Islands are not that active anymore in terms of grotty beering, but Zofin island is good for daytime rowboat rental on the Vltava, which is an incredibly pleasant activity if the weatherís nice. Bring along some cold wine, to be found at the potraviny (small grocery store) in that trashy passage near the foot of the Old Town side of Charles Bridge (next to the restaurant U Kamenneho Mostu) -- though youíll pay a wee premium for it there. (Zofin island is the more common name for Slovansky ostrov, which may or may not be the one you were referring to, Matt. As Steve points out, the beer garden is long gone, if there ever was one there. Perhaps it was on Strelecky ostrov, right next door, and come to think of it there is a run-down "palace" on that island. Anyway, when I think of eating and drinking at Zofin, I think of overpriced champagne.)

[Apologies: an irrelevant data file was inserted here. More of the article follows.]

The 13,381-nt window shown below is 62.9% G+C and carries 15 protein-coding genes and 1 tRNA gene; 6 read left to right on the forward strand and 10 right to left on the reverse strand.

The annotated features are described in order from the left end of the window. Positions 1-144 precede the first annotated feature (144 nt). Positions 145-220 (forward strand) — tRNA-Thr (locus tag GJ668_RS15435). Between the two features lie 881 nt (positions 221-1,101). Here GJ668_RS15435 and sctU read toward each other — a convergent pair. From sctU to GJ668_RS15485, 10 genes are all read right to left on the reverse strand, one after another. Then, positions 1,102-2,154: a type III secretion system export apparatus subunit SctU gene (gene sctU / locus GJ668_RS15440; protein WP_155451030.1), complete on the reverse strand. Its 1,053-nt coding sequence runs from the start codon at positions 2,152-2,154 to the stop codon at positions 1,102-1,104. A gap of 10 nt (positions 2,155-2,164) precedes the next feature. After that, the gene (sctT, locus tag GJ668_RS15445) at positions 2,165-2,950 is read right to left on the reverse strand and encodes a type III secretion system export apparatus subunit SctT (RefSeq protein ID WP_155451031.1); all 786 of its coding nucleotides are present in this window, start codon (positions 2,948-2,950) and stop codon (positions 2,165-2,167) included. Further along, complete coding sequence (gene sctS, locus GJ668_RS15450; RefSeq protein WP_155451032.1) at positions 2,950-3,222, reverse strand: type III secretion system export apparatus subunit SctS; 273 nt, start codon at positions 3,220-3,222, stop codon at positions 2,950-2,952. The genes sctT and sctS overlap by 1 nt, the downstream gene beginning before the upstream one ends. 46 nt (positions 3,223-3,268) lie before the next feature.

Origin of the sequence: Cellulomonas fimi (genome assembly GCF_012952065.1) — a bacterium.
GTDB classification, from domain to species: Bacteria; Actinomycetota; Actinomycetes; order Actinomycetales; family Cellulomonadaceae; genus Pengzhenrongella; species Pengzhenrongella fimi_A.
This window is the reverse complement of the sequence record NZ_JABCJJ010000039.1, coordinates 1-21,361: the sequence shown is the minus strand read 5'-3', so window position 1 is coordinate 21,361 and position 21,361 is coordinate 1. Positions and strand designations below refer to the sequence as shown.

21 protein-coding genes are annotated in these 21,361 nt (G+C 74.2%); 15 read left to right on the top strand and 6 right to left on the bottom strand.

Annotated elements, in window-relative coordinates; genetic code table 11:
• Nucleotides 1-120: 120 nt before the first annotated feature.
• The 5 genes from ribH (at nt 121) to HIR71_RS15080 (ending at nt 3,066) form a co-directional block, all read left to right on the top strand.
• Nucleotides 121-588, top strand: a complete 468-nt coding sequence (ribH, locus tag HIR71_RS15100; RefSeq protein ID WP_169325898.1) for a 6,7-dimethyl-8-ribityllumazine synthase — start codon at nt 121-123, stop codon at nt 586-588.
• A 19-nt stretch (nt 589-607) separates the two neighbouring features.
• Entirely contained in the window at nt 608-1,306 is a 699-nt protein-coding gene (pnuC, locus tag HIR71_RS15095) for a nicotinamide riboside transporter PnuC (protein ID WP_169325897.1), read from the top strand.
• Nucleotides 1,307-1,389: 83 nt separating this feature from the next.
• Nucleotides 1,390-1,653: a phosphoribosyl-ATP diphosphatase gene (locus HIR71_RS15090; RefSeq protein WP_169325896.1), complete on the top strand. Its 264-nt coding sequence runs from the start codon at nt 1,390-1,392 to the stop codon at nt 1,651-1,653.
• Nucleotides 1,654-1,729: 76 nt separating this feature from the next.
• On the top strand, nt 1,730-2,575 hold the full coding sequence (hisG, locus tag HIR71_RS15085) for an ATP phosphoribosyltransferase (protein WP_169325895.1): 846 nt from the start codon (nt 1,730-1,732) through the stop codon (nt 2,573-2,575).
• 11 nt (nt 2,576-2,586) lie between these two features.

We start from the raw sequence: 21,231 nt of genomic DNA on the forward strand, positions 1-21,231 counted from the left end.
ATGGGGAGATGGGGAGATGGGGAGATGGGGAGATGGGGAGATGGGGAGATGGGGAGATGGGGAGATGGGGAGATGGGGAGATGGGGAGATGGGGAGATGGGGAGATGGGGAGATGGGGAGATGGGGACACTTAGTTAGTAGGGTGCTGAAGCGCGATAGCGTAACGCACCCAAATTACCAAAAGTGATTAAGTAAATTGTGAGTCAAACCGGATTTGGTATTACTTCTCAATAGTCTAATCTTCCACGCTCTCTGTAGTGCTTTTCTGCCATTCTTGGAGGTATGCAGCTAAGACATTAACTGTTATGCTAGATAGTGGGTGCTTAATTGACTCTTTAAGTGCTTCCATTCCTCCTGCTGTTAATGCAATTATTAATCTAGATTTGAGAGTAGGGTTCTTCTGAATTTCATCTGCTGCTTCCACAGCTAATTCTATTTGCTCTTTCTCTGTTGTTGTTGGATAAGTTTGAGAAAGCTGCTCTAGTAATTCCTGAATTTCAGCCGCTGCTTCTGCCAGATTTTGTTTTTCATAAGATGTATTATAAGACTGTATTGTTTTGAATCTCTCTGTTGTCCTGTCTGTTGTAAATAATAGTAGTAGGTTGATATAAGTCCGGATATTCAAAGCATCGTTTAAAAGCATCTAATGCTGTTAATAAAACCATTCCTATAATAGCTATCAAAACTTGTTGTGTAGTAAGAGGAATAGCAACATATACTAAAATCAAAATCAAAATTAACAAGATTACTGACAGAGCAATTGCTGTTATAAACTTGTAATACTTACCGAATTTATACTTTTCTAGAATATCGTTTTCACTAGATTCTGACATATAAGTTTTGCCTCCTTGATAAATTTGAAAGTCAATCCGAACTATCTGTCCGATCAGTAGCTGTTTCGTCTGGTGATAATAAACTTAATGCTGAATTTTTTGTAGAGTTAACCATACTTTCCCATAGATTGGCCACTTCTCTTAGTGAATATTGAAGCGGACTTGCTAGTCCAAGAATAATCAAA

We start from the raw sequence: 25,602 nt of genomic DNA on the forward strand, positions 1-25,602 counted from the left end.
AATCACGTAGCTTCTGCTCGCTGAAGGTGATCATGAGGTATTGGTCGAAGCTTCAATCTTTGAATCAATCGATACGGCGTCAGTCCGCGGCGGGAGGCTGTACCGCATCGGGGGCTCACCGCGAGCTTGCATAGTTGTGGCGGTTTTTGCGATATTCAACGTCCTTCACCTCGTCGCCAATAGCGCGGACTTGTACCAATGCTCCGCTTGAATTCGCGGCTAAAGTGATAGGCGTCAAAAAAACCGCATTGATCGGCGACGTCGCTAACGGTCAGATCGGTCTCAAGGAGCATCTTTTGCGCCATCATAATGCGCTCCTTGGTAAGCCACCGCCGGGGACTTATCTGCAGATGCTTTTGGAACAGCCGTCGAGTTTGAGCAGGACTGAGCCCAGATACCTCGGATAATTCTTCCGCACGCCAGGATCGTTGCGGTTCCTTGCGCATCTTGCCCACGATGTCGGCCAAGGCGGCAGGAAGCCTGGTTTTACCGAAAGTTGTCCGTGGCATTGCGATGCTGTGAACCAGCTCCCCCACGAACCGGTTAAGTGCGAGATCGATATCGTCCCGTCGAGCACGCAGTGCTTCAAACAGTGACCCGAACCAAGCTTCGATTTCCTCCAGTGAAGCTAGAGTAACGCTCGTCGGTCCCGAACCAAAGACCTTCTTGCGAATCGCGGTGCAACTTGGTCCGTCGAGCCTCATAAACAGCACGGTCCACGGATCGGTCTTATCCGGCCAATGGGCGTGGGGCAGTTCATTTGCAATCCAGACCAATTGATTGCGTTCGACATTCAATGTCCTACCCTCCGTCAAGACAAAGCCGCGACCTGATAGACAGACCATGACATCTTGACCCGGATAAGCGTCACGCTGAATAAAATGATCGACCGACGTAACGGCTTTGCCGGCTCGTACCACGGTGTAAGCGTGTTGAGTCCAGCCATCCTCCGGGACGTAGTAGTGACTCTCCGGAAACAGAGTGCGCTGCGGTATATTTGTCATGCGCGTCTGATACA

The name of the pub you were fishing around for on the Castle is U Cerneho Vola on Loretanske namesti. It hasnít changed a bit and itís still a must. It's easy to miss, though.

Iím surprised nobody but Doug mentioned Akropolis. Itís not quite as hip and cozy under its new management, but itís still THE place in Zizkov. Iím talking about the whole kit and kaboodle Ė the upstairs pub, the cafť in the back, and the multi-functional club downstairs. Go see Doug play, even if you donít think you like "club music."

Way down in Deep Zizkov beneath the statue of mighty Jan Zizka astride his steed thereís the Shot-Out Eye (U Vystreleneho Oka), where the menís urinals have cushions at eye level so you can rest your forehead as you empty out. I kid you not.